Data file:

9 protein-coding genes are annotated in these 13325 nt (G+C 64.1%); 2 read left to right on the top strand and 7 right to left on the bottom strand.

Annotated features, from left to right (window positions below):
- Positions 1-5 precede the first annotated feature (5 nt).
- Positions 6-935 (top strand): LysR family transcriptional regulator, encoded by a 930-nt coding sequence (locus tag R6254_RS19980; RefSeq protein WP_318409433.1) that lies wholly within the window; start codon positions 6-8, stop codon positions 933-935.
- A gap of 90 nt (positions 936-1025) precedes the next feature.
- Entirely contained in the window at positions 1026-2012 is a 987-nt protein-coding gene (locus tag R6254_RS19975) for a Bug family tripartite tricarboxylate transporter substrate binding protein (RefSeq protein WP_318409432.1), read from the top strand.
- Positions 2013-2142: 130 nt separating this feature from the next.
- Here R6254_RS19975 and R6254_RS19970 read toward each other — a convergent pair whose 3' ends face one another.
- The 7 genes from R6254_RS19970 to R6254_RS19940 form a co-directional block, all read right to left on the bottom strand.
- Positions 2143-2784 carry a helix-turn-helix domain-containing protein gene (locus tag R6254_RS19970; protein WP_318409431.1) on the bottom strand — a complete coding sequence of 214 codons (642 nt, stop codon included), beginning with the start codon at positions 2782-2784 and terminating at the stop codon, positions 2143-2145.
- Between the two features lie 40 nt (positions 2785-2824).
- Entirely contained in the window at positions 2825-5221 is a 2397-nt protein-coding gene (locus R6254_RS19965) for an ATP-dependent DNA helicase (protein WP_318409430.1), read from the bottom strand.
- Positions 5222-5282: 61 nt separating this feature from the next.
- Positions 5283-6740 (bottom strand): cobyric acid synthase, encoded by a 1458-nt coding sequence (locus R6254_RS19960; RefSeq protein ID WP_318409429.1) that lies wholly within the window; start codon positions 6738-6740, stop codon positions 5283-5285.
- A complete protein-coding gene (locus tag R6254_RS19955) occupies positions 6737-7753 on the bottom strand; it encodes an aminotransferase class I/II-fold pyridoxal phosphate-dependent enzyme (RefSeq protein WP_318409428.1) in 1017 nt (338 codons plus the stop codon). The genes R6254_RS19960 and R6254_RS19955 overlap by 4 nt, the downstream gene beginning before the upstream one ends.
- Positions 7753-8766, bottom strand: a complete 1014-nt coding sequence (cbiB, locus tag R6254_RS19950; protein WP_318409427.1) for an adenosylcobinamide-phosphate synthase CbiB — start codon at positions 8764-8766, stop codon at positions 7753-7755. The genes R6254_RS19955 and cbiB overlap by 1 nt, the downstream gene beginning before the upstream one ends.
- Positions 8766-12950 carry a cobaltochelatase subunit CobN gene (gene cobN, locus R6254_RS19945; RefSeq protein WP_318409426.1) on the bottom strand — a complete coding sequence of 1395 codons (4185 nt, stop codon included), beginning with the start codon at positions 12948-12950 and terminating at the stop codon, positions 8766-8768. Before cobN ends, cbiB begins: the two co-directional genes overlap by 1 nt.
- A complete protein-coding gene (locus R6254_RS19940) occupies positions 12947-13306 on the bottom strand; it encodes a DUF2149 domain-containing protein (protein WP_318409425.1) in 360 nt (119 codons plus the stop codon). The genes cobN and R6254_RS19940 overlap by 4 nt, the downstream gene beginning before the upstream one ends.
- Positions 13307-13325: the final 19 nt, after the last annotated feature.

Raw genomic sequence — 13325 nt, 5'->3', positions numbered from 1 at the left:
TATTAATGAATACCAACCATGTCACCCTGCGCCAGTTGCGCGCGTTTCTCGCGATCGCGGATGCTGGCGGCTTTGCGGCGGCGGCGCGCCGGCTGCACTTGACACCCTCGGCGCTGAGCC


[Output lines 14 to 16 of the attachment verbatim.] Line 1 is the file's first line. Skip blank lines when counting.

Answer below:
- Positions 5283-6740 (bottom strand): cobyric acid synthase, encoded by a 1458-nt coding sequence (locus R6254_RS19960; RefSeq protein ID WP_318409429.1) that lies wholly within the window; start codon positions 6738-6740, stop codon positions 5283-5285.
- A complete protein-coding gene (locus tag R6254_RS19955) occupies positions 6737-7753 on the bottom strand; it encodes an aminotransferase class I/II-fold pyridoxal phosphate-dependent enzyme (RefSeq protein WP_318409428.1) in 1017 nt (338 codons plus the stop codon). The genes R6254_RS19960 and R6254_RS19955 overlap by 4 nt, the downstream gene beginning before the upstream one ends.
- Positions 7753-8766, bottom strand: a complete 1014-nt coding sequence (cbiB, locus tag R6254_RS19950; protein WP_318409427.1) for an adenosylcobinamide-phosphate synthase CbiB — start codon at positions 8764-8766, stop codon at positions 7753-7755. The genes R6254_RS19955 and cbiB overlap by 1 nt, the downstream gene beginning before the upstream one ends.